People often ask me what it takes to be a bid writer, and I find it hard to answer that question. In my own case it was my mixture of technical writing and marketing backgrounds, that together with a lot of general business experience contributed to my skills. I also used to run a magazine and often had to create adverts and advertorials, so whilst I’m no expert in design – I do understand the general rules around presentation of content. Bid Writing is a creative process – like any other form of writing – and often benefits from experience. It really is about taking the technical detail, emphasising the benefits and the value you can bring to your potential client, and making sure you have actually answered the question! It’s about telling the story of how you will take the challenge of the tender requirements and provide an excellent service and peace of mind to your client. A big challenge is to do this within the word or page counts permitted.
My training courses help with the process of learning to write winning bids and tenders, but also allow delegates to concentrate on how to answer questions properly to obtain the most marks.
There is a final job to do once all the answers are completed and signed off and that is to assemble the documents to form the final tender. Sometimes the answers will be in a Word document supplied by the contracting authority, sometimes in a document that requires formatting and branding, and sometimes just cut and paste into a portal, with little formatting allowed. This process also includes compiling all requested policies and procedures, accreditations and any supporting documents into appendices and numbering them correctly to match the references in any of the answers.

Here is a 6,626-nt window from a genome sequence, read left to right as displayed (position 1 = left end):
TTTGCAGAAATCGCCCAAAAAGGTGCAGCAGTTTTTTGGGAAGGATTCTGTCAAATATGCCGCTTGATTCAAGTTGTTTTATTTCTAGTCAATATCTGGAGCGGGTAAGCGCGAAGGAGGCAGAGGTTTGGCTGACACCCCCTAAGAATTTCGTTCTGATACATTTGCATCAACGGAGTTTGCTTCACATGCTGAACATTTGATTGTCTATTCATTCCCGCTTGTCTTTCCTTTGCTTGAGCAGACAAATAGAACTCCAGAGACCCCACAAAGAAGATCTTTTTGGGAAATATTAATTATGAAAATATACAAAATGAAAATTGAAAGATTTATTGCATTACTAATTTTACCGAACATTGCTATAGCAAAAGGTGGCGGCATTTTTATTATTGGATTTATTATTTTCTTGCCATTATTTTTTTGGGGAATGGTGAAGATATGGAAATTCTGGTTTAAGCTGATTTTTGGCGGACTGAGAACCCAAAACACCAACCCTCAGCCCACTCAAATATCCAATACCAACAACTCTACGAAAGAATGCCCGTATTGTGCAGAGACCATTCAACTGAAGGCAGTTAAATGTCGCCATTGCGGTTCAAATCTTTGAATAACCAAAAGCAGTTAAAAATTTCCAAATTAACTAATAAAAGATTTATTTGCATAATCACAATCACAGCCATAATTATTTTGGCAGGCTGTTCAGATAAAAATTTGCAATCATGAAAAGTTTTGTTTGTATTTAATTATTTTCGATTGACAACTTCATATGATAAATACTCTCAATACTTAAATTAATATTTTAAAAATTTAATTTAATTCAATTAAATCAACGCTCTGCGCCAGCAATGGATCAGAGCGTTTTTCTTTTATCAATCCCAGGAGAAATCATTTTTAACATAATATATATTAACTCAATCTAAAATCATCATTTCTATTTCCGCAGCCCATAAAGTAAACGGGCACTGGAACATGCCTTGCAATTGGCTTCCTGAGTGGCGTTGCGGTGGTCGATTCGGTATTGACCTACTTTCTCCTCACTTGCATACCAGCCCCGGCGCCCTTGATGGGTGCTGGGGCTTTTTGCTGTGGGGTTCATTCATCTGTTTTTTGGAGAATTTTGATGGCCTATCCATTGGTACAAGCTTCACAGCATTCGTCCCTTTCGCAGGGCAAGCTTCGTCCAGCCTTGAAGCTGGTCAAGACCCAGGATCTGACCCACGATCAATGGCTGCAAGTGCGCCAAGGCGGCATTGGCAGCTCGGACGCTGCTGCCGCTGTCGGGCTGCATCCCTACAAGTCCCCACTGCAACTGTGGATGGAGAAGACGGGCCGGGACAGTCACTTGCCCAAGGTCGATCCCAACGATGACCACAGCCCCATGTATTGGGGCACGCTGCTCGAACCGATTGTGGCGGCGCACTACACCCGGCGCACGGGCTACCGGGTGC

It’s important to approach this last stage in a methodical way, because failing to upload some vital piece of information can result in a failed submission. I like to have all the content uploaded a good 24 hours before the final submission time and date because it provides a breathing space to calmly check everything before pressing the submission button.
What is the relevance of the win rate?
I’m often asked – what is your win rate? Whilst I’m happy to give this figure I always like to add a caveat. This is because in most cases there is a lot about a tender that a bid writer has no control over. As an example, a bid writer can’t usually influence the price a client wants to use. I also am not responsible for the selection of the best product or service – although I have made suggestions to the clients that I know well. Where a bid writer adds value is in answering the quality questions and also in helping to manage the bid process, so it runs smoothly, everything is available, and the bid is submitted on time.
When you find a tender that you would like to win, give me a call. There are several ways I can help you. I can train you, coach you, write the whole thing for you or – if budget is tight – I can guide you in writing your own tender and then provide my review and edit service (The Bid Inspector). So, you get a little of my bid writing fairy dust for a very reasonable sum.